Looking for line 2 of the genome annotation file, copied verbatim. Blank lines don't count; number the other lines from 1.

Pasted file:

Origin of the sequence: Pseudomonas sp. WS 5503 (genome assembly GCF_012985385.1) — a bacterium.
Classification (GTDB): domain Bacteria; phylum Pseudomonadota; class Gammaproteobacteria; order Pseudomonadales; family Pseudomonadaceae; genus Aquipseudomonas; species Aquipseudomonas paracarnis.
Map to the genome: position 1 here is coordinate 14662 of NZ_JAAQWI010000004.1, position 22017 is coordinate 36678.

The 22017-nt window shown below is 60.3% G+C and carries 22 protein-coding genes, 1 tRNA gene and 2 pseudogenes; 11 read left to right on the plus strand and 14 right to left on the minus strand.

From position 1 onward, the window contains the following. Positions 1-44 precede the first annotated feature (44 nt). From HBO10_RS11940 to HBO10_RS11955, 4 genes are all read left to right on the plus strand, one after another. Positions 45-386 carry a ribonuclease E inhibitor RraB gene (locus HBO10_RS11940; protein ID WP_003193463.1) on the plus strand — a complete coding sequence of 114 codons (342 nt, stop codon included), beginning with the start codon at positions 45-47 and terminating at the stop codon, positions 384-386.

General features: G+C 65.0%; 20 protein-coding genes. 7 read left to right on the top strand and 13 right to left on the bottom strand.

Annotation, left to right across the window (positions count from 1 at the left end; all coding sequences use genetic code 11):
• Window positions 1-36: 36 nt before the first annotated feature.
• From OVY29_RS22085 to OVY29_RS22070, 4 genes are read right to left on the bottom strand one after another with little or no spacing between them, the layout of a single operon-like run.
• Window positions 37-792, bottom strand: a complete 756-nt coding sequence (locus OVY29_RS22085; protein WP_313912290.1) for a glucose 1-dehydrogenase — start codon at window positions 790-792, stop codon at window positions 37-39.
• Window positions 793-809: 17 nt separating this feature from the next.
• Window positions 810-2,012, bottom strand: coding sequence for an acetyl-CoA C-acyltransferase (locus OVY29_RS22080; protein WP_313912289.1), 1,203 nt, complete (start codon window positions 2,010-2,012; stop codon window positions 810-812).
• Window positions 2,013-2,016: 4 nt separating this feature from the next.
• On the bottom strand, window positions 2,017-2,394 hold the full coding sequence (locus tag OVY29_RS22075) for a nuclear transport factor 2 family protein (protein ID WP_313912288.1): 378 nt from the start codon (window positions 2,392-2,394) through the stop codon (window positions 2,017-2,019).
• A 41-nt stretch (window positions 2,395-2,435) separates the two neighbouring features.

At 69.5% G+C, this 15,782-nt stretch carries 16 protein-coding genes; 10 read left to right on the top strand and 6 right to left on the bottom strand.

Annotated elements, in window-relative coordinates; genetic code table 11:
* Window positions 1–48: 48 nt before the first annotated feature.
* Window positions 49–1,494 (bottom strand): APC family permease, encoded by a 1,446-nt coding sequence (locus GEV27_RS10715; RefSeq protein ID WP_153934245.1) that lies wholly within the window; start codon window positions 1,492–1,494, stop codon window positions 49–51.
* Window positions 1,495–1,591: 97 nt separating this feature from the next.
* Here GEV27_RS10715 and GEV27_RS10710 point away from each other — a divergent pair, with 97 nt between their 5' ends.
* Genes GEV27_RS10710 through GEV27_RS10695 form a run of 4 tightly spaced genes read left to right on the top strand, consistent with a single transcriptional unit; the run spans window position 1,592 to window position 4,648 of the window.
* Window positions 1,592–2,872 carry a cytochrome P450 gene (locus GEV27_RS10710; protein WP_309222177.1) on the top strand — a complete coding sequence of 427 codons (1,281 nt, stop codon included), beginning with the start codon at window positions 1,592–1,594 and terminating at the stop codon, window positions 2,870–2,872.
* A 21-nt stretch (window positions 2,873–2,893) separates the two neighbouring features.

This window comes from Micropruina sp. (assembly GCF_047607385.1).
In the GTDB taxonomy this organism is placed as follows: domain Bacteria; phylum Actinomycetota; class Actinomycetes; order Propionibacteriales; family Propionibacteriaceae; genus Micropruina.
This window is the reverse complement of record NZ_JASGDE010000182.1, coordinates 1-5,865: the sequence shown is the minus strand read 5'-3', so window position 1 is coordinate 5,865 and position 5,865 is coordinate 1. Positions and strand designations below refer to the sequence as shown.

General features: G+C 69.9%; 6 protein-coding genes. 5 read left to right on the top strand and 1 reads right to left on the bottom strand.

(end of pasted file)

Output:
Classification (GTDB): domain Bacteria; phylum Pseudomonadota; class Gammaproteobacteria; order Pseudomonadales; family Pseudomonadaceae; genus Aquipseudomonas; species Aquipseudomonas paracarnis.